Exobiology, also known as Astrobiology, refers to the study of the conditions necessary to support the independent development of extraterrestrial life. Direct proof has not yet been found of life anywhere in the universe other than on the Earth, but scientifically sound arguments have been proposed in support of such a possibility. The findings of modern astronomy suggest that a large number of stars could have planets orbiting them that provide conditions suitable for life, and laboratory experiments have demonstrated that many molecules necessary for life can be formed under conditions that may have been present on the Earth billions of years ago.
In trying to estimate the distribution of life in the universe, astronomers have developed the formula N = R*f*p*n*e*f*1*f*i*f*t*L--popularly known as the Drake equation after the American astronomer Frank Drake, who conducted the first radio search for extraterrestrial intelligence. In this formula, N, the number of civilizations capable of communicating across interstellar space, depends on the following: R*, the mean rate of star formation; fp, the fraction of stars with planetary systems; ne, the mean number of planets in each planetary system that are suitable for the origin and evolution of life; f1, the fraction of planets on which life can actually develop; fi, the fraction of life-bearing planets on which intelligent life can evolve; ft, the fraction of planets bearing intelligent life that can give rise to a civilization capable of interstellar communications; and L, the lifetime of a technical civilization.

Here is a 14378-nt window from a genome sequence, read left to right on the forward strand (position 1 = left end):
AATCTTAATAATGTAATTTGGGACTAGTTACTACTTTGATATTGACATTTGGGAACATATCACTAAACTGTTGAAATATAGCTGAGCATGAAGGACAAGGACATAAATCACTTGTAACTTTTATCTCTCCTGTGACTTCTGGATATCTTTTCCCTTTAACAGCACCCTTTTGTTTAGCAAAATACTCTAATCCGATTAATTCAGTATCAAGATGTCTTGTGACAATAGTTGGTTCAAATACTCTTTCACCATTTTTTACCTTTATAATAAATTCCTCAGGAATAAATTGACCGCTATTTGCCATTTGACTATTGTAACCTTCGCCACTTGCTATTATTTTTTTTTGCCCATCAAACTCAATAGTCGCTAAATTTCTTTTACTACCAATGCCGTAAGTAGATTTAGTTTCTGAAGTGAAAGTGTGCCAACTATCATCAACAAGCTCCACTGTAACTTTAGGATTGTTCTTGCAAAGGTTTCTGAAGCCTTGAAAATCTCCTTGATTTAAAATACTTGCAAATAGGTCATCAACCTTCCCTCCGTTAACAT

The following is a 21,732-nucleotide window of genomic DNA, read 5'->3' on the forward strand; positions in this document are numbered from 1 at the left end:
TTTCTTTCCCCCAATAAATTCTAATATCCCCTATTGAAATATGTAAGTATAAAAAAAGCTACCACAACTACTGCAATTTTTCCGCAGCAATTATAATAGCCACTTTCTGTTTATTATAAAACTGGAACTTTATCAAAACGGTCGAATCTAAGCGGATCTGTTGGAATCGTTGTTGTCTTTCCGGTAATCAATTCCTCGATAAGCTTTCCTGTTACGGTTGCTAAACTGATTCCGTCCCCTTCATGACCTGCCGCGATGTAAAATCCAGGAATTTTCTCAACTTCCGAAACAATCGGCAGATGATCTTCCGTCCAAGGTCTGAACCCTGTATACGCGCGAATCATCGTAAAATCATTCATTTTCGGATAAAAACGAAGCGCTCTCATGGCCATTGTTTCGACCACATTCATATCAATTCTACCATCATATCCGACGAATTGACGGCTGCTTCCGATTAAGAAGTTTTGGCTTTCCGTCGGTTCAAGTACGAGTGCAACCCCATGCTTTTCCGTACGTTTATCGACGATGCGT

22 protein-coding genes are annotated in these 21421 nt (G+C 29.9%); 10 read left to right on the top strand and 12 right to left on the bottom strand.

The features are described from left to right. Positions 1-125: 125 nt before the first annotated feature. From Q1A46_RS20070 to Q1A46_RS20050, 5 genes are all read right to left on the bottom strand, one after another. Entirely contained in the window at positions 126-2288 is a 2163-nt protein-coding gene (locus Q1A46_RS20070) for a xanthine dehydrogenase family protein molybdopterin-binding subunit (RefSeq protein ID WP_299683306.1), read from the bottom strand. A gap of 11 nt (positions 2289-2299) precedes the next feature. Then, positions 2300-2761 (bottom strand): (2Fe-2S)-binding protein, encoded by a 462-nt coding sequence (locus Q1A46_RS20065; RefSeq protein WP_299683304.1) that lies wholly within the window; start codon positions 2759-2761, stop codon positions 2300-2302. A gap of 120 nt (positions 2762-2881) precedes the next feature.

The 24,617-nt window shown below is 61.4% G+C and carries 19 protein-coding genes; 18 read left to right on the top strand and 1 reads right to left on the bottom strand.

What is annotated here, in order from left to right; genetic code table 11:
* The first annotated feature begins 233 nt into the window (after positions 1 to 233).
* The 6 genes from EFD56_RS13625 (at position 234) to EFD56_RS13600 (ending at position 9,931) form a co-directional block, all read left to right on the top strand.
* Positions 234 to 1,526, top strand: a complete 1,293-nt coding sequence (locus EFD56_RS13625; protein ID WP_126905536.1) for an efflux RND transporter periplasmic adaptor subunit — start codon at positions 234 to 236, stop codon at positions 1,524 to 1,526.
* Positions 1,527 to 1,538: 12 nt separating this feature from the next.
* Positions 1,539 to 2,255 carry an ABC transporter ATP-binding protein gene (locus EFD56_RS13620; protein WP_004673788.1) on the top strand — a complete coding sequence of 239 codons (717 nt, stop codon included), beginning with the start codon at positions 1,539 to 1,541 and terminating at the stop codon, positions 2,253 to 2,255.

Of these figures, only R* is well known from astrophysical studies.
Astrobiology is a newly emerging multidisciplinary field triggered by paradigm shifts resulting from discoveries regarding microbial extremophiles and evidence for possible microfossils in the Mars meteorite discovered on earth.
Astrobiology addresses fundamental questions of interest to all mankind: "Is life unique to Earth-or...